STOCKHOLM, Sweden (AP) - The Nobel Prize in physics is going to two Japanese citizens and a Japanese-born American.
The Royal Swedish Academy of Sciences announced that Yoichiro Nambu of the University of Chicago won half of the prize for the discovery of a mechanism in subatomic physics known as spontaneous broken symmetry. The two Japanese physicists shared the other half of the prize for discovering the origin of the broken symmetry that predicts the existence of at least three families of quarks in nature.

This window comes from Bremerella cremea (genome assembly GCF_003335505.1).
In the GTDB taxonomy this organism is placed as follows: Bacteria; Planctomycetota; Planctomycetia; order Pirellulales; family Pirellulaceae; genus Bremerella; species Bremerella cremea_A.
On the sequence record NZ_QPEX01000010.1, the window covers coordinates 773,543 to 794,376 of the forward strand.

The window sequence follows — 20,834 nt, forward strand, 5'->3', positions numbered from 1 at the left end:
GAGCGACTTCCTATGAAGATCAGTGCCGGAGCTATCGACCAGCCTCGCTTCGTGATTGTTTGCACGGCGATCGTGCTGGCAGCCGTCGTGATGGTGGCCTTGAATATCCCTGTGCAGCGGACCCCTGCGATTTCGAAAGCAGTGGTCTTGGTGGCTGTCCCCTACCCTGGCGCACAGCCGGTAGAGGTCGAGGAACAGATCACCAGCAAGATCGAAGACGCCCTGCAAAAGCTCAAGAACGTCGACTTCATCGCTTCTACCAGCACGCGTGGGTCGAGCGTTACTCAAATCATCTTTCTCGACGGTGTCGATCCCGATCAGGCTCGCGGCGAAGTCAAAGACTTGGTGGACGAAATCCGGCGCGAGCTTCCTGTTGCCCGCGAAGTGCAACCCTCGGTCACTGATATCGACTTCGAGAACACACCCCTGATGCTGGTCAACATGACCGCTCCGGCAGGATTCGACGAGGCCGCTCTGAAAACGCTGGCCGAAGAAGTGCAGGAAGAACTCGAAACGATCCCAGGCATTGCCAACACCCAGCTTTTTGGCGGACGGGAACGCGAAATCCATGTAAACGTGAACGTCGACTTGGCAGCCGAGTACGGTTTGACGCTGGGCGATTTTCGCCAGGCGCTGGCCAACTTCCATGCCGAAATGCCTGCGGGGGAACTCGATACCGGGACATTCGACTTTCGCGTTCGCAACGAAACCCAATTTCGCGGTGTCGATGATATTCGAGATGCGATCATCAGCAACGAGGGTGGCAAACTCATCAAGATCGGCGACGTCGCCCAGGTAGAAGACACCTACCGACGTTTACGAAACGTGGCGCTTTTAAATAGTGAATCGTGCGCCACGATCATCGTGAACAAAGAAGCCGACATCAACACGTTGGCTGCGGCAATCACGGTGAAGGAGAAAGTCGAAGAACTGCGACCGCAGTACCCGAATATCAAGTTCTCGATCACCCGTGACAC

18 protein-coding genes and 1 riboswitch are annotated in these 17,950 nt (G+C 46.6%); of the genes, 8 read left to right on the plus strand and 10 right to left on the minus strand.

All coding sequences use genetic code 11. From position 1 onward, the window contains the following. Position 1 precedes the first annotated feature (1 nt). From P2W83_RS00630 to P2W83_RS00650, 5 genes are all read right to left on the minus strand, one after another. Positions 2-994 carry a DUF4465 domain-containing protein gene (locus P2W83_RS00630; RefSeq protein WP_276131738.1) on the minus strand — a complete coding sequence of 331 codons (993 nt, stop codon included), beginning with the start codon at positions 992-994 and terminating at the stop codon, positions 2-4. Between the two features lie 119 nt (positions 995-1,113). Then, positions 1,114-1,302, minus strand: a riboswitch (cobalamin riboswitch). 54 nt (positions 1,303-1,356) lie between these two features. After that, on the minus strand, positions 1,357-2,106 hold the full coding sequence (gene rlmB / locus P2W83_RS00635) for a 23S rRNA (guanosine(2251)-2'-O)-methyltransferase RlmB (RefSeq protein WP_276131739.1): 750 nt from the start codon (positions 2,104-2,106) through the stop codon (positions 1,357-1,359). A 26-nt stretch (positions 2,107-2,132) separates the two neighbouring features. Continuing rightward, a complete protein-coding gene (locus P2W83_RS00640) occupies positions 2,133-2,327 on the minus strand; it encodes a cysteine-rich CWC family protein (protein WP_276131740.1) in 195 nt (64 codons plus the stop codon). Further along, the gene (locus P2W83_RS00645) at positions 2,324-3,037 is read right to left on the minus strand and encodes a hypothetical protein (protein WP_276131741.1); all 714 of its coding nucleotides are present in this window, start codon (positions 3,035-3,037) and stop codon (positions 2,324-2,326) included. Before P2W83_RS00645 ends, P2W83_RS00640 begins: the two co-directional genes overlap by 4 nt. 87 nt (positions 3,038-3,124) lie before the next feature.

In its citation that academy explains that "spontaneous broken symmetry conceals nature's order under an apparently jumbled surface." It says Nambu's theories "permeate the standard model of elementary particle physics." That model, it says, "unifies the smallest building blocks of all matter and 3 of nature's four forces in one single theory."